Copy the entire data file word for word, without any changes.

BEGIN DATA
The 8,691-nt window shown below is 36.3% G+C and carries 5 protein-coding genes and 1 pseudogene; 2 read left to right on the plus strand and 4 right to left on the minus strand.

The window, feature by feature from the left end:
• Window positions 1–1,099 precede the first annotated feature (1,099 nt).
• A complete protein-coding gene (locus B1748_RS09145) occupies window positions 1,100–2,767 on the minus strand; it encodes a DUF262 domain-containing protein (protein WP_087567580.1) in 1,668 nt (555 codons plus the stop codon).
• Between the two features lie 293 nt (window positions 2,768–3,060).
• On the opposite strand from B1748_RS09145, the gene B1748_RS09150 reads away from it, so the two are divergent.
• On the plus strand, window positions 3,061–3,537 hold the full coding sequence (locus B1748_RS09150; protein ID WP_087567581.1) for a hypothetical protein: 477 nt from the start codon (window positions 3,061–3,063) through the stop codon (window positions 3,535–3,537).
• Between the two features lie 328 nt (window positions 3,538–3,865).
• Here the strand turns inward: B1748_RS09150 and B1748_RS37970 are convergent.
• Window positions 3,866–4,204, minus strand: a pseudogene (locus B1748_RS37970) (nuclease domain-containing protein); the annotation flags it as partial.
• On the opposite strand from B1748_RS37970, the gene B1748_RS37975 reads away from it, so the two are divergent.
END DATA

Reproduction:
The 8,691-nt window shown below is 36.3% G+C and carries 5 protein-coding genes and 1 pseudogene; 2 read left to right on the plus strand and 4 right to left on the minus strand.

The window, feature by feature from the left end:
• Window positions 1–1,099 precede the first annotated feature (1,099 nt).
• A complete protein-coding gene (locus B1748_RS09145) occupies window positions 1,100–2,767 on the minus strand; it encodes a DUF262 domain-containing protein (protein WP_087567580.1) in 1,668 nt (555 codons plus the stop codon).
• Between the two features lie 293 nt (window positions 2,768–3,060).
• On the opposite strand from B1748_RS09145, the gene B1748_RS09150 reads away from it, so the two are divergent.
• On the plus strand, window positions 3,061–3,537 hold the full coding sequence (locus B1748_RS09150; protein ID WP_087567581.1) for a hypothetical protein: 477 nt from the start codon (window positions 3,061–3,063) through the stop codon (window positions 3,535–3,537).
• Between the two features lie 328 nt (window positions 3,538–3,865).
• Here the strand turns inward: B1748_RS09150 and B1748_RS37970 are convergent.
• Window positions 3,866–4,204, minus strand: a pseudogene (locus B1748_RS37970) (nuclease domain-containing protein); the annotation flags it as partial.
• On the opposite strand from B1748_RS37970, the gene B1748_RS37975 reads away from it, so the two are divergent.